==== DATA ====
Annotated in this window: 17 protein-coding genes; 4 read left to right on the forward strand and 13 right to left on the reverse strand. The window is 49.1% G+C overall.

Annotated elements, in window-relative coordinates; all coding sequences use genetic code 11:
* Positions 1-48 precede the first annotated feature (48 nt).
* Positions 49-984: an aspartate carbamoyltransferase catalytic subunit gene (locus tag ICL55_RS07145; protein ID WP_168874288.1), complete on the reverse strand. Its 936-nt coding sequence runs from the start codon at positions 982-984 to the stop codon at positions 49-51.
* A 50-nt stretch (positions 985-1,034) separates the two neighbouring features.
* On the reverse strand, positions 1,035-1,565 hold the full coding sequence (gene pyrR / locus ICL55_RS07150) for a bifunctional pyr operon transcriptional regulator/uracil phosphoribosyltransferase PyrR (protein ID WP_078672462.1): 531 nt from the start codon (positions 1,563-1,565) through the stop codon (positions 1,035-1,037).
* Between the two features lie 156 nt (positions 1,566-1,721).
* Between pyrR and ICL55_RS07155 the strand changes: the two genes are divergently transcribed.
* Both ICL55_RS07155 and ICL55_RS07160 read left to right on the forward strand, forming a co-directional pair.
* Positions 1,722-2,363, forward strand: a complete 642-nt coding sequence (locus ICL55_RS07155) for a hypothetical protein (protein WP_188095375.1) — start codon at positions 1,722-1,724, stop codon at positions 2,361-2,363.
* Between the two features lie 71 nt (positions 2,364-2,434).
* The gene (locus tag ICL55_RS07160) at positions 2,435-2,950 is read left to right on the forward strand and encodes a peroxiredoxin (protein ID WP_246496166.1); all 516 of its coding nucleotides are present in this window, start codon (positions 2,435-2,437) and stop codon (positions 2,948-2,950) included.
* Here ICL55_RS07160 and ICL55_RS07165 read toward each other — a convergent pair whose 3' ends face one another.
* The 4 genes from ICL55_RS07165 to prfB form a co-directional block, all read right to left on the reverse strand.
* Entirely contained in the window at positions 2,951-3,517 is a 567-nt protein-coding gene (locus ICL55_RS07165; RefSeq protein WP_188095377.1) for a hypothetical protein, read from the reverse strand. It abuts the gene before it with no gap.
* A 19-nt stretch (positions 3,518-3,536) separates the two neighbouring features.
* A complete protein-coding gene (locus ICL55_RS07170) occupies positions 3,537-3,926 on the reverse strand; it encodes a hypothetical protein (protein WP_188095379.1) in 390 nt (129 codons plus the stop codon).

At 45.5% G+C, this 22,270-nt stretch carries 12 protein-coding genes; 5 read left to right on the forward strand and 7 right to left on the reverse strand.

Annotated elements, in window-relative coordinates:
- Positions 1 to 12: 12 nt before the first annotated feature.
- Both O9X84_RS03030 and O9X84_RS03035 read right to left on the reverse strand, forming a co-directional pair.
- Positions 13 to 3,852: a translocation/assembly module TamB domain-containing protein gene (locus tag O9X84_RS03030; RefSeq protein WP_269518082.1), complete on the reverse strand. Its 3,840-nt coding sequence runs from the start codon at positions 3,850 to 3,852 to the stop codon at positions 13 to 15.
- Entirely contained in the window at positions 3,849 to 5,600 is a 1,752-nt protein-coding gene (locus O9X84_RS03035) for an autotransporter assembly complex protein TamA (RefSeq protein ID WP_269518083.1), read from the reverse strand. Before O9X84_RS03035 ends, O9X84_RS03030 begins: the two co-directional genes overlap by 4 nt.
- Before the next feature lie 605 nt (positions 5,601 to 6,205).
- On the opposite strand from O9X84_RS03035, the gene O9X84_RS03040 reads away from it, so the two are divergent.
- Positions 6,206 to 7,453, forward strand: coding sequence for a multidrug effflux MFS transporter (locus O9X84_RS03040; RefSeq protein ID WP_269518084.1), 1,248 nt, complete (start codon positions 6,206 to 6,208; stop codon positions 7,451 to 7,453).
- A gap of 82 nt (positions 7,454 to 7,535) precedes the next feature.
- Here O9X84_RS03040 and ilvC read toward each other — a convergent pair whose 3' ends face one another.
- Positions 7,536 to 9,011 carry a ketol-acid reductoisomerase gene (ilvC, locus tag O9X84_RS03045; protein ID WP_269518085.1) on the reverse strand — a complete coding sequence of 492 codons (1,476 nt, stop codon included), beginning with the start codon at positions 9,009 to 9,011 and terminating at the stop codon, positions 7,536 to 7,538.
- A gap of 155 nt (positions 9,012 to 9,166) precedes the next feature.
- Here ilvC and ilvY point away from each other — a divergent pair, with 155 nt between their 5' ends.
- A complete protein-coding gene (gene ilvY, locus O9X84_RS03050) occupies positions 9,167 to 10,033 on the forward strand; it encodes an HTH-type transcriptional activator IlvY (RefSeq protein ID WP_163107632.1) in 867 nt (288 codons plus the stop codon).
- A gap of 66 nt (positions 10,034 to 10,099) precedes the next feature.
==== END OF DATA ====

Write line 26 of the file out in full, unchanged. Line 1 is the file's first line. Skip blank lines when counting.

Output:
- Positions 6,206 to 7,453, forward strand: coding sequence for a multidrug effflux MFS transporter (locus O9X84_RS03040; RefSeq protein ID WP_269518084.1), 1,248 nt, complete (start codon positions 6,206 to 6,208; stop codon positions 7,451 to 7,453).